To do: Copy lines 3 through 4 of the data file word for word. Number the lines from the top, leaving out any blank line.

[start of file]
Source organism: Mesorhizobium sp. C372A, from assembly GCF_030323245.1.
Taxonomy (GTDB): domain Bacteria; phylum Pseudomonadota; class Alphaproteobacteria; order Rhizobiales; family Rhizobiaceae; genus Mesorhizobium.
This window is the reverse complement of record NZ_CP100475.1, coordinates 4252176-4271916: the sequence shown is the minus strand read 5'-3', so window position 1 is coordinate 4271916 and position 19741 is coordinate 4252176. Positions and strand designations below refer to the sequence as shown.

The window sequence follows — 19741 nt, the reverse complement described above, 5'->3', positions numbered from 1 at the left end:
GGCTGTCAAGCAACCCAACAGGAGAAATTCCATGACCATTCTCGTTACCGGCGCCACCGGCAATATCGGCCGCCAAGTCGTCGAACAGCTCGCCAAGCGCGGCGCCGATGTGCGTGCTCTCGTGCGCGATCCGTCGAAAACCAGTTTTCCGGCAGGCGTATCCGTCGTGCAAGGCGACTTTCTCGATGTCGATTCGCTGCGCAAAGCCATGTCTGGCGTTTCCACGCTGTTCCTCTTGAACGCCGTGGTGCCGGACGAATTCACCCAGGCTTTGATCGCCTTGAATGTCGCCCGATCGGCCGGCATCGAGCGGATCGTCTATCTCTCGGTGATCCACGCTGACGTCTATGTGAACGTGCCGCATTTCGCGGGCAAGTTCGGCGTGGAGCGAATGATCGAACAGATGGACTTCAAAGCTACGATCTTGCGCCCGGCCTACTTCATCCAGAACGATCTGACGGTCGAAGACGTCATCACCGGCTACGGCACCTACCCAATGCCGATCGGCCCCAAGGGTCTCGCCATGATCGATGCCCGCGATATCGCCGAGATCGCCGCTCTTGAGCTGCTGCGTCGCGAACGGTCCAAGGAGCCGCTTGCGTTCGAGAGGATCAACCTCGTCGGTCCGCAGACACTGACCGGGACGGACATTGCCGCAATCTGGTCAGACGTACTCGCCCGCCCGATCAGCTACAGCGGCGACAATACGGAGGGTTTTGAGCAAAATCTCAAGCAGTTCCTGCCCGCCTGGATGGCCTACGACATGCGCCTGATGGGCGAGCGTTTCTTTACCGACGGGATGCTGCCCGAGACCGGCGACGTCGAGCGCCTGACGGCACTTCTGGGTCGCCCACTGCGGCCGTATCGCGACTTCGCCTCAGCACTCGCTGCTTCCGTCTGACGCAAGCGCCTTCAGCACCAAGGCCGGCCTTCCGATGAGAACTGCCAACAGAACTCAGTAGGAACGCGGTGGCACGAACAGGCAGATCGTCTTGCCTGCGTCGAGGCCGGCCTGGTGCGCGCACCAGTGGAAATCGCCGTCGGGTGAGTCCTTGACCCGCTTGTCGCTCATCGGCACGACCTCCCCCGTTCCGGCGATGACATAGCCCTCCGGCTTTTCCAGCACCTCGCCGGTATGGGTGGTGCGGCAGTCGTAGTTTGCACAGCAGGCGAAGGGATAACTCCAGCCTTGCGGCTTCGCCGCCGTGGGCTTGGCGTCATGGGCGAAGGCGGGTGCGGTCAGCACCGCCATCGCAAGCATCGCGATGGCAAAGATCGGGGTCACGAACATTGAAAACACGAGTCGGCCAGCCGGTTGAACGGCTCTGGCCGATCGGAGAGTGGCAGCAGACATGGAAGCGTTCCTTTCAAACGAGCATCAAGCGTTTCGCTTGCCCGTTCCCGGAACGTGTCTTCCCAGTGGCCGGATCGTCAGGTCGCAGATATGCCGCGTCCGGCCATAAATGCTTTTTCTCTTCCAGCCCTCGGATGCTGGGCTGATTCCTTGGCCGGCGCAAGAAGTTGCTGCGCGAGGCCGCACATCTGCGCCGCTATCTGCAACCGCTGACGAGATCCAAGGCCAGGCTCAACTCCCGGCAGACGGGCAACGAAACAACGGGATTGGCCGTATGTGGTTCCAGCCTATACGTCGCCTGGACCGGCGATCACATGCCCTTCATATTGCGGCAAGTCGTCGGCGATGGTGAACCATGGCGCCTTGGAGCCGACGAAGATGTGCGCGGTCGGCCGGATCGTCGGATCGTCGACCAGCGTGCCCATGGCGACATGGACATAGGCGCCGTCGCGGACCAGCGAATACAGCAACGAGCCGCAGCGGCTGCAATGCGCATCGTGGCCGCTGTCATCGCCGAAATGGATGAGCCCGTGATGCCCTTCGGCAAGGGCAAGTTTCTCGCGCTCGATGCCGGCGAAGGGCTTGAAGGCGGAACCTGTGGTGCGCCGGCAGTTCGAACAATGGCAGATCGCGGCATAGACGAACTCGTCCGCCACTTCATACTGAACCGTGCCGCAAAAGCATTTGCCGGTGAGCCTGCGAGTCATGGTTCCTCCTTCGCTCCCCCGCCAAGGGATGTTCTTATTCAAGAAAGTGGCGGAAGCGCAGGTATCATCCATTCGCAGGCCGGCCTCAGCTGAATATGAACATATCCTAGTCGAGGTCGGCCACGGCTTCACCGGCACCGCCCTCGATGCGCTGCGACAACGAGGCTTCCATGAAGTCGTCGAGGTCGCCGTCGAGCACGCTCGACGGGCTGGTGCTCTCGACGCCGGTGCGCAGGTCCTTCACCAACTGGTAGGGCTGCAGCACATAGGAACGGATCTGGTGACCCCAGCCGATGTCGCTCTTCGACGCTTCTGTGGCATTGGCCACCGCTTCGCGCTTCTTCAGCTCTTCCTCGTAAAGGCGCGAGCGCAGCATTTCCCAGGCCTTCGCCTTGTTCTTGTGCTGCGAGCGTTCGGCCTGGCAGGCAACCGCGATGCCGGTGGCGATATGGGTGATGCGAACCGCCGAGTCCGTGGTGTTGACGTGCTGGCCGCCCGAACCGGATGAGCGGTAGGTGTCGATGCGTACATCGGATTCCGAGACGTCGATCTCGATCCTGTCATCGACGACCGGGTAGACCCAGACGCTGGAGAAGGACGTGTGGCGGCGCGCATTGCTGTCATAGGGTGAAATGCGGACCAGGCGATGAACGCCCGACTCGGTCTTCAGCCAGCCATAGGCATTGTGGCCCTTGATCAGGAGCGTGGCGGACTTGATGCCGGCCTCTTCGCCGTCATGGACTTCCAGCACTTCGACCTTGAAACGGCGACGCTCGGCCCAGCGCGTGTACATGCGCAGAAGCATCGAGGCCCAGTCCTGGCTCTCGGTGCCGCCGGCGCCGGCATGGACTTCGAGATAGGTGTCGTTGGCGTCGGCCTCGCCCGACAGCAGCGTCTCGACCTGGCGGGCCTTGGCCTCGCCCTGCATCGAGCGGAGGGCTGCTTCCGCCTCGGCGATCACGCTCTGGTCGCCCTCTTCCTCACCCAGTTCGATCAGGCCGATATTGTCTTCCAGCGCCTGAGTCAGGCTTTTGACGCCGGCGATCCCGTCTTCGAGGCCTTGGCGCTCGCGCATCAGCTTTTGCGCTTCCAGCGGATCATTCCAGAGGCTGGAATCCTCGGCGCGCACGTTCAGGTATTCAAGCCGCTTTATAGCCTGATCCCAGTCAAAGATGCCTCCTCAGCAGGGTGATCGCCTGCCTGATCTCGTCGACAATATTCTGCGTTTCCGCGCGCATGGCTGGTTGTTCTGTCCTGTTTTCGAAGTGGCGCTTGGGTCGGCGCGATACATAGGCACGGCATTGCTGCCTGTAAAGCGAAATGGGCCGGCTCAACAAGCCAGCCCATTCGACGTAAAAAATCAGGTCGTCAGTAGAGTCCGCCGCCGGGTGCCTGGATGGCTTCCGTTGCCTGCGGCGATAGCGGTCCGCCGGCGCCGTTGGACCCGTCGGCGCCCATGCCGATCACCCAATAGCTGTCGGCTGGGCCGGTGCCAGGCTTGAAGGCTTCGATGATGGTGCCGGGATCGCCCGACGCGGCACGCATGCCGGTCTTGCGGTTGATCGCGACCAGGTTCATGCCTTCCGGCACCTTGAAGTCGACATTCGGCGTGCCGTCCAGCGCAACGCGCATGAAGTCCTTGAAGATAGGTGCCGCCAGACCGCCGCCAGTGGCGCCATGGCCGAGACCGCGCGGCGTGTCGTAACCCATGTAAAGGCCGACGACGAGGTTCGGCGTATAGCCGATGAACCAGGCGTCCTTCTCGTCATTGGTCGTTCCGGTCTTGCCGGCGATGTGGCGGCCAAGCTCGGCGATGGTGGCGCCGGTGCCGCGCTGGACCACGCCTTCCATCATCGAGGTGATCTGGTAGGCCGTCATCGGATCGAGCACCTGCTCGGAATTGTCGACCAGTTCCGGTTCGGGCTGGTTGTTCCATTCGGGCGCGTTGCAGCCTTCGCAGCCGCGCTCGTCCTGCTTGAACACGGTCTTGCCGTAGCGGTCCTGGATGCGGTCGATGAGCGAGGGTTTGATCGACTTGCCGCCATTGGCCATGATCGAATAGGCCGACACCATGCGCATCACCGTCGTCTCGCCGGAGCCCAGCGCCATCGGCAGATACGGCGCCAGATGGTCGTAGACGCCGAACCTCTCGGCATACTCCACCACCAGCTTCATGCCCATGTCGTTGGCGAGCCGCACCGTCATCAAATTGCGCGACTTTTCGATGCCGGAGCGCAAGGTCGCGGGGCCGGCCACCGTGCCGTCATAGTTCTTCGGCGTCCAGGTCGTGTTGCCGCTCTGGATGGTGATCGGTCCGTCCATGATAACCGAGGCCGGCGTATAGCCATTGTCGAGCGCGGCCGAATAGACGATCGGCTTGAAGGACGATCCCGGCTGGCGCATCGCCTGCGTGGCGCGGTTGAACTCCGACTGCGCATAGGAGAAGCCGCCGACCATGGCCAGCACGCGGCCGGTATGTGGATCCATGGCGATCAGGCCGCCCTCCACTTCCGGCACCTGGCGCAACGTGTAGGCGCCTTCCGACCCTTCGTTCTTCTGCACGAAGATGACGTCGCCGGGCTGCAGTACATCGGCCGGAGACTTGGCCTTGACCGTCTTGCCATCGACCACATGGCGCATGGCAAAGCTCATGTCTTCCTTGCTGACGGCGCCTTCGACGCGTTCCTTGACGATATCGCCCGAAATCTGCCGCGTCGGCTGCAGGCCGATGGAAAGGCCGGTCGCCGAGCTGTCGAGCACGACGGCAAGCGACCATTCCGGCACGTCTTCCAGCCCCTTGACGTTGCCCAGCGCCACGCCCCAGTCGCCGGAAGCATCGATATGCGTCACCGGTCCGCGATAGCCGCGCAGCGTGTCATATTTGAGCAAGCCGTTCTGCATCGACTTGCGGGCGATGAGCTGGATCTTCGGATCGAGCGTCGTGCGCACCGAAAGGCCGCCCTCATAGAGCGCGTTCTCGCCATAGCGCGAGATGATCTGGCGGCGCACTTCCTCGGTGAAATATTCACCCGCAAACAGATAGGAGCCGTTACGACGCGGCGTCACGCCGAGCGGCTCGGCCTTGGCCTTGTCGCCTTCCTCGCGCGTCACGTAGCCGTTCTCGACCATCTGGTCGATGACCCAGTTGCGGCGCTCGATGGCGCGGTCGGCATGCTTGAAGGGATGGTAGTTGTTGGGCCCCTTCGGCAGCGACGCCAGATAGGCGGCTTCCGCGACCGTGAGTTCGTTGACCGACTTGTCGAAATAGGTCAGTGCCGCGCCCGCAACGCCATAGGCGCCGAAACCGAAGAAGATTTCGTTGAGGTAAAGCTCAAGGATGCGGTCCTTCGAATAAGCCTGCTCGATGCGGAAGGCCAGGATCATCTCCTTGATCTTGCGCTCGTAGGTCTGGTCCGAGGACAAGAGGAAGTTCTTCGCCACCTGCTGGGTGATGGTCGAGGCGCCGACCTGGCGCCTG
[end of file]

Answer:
This window is the reverse complement of record NZ_CP100475.1, coordinates 4252176-4271916: the sequence shown is the minus strand read 5'-3', so window position 1 is coordinate 4271916 and position 19741 is coordinate 4252176. Positions and strand designations below refer to the sequence as shown.

The window sequence follows — 19741 nt, the reverse complement described above, 5'->3', positions numbered from 1 at the left end: